“Dam humbug”!

Frank Stratton
Frank Stratton

Among my husband’s family papers is a letter, dated 25 October 1873, from John Dill to his mother, Susan (Berry) (Dill) Gibbons. John had left the family home in Springfield, Illinois, earlier that year to work on the railroad in Texas, and he was alarmed about the impending marriage of his younger sister, Ida Dill:

This thing of Ida getting acquainted Courting and marrying all in about a month I do not believe in and more than it is a dam humbug. . . . How do you know what that fellow is or has bin you cant find out so much in such a little time.

Within two weeks, John was dead, likely of yellow fever. During that time, Ida’s courtship weighed heavily on his mind. In a letter to Ida dated 8 November, John’s friend wrote to tell her the particulars of John’s death and then added “one more woard”:

this he said on his daying bead that if the sister knew how sick he was she would think of every thing elcs but marieing.   

John’s sister was Ida Alice Dill, my husband’s great-grandmother. The dreaded groom-to-be was Frank Stratton. You can tell by my surname that the marriage took place: on 18 December 1873.

Despite John’s misgivings, Frank and Ida had a long marriage, producing two children. And in terms of knowing where Frank “has bin,” we were lucky to have a detailed backstory that Frank gave his son, my husband’s grandfather. He had grown up on a little plantation outside Columbia, South Carolina, son of Franklin and Marian (Marion) Stratton, who was the granddaughter of Revolutionary War General Francis Marion. Franklin and his other son, George, fought for the Confederates and were killed at Gettysburg. Frank himself fought with the 2nd South Carolina and 11th Mississippi.

Unfortunately, just about every detail of that backstory is unprovable – and one detail is absolutely false: General Marion had no children and therefore no grandchildren.

Before Frank shows up in Illinois and marries Ida in 1873, we can find absolutely no trace of him. No permutation of the name Stratton, no search of records North or South, has revealed a clue. Was he a nineteenth-century Don Draper, taking another soldier’s identity? Did he change his name, or have we just not yet hit on the right spelling variation? Are the Southern stories true, and all the records destroyed or disappeared? Why, it’s a “dam humbug”!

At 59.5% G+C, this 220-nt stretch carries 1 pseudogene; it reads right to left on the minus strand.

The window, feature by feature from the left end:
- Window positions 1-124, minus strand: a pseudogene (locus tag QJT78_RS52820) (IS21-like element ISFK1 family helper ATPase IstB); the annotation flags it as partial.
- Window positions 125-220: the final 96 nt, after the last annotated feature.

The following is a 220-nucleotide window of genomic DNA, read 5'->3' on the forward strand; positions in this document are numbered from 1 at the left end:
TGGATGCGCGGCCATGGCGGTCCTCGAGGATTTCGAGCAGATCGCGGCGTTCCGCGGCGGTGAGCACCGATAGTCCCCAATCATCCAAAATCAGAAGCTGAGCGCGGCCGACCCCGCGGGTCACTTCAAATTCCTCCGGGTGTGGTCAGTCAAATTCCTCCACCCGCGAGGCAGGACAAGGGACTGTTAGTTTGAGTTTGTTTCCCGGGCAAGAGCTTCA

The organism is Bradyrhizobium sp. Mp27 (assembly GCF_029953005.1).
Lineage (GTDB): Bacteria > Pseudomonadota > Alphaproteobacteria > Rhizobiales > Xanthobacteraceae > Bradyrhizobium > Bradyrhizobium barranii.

About Penny Stratton

A veteran of the book publishing industry, Penny Stratton retired as NEHGS Publishing Director in June 2016; she continues to consult with the Society on publications projects. Among the more than 65 titles she managed at NEHGS are The Great Migration Directory, Elements of Genealogical Analysis, Genealogist’s Handbook for New England Research, and the award-winning Descendants of Judge John Lowell of Newburyport, Massachusetts She has written for American Ancestors magazine and is a regular poster on Vita Brevis. With Henry B. Hoff, Penny is coauthor of Guide to Genealogical Writing: How to Write and Publish Your Family History; she is also the author of several Portable Genealogists on writing and publishing topics.

6 thoughts on ““Dam humbug”!

  1. I ask you to look at the question of Francis “The Swamp Fox” Marion having no children again. According to our family records, Francis married Mary Esther Videau (1737-1815) and they adopted a grand-nephew Francis Marion DWIGHT, who legally changed his name in 1799 to Francis Dwight MARION – after “The Swamp Fox” had died. He married two of the Kirk sisters. First Charlotte (who died in childbirth) and Harriett, who bore him eight girls, six of which lived to adulthood. It is interesting that “The Swamp Fox” mentions Francis Dwight in the opening paragraph of his will, with instructions to take care of him until reaching maturity and to cover his schooling expenses (college – if I remember correctly). It is also interesting that one of the signatures validating this will was of a Gideon Kirk Esq. – father of Charlotte and Harriett Kirk. Adoption (as in changing one’s name) became legal in this country in 1799. So it would stand to reason Francis Marion DWIGHT, would change his name to Francis Dwight Marion. So this fellow ….may have been told he was indeed a grandson (or great grandson) of “The Swamp Fox.”. Oh … and the plantation was … Mt Pleasant. Again – just submitting this for your consideration and further research. Respectfully.

    1. Dave, thank you for your suggestion! I’ll have to look into this possibility. That was one thing I hoped would come from this post. If I find a clue there, I’ll write another post. Thanks again!

  2. I thought Frank Stratton spent some time in San Francisco. I doubt this weak recollection from a story I probably heard 50 years ago is of any help, but I thought I’d mention it just the same. Hope you can break the case wide open soon!

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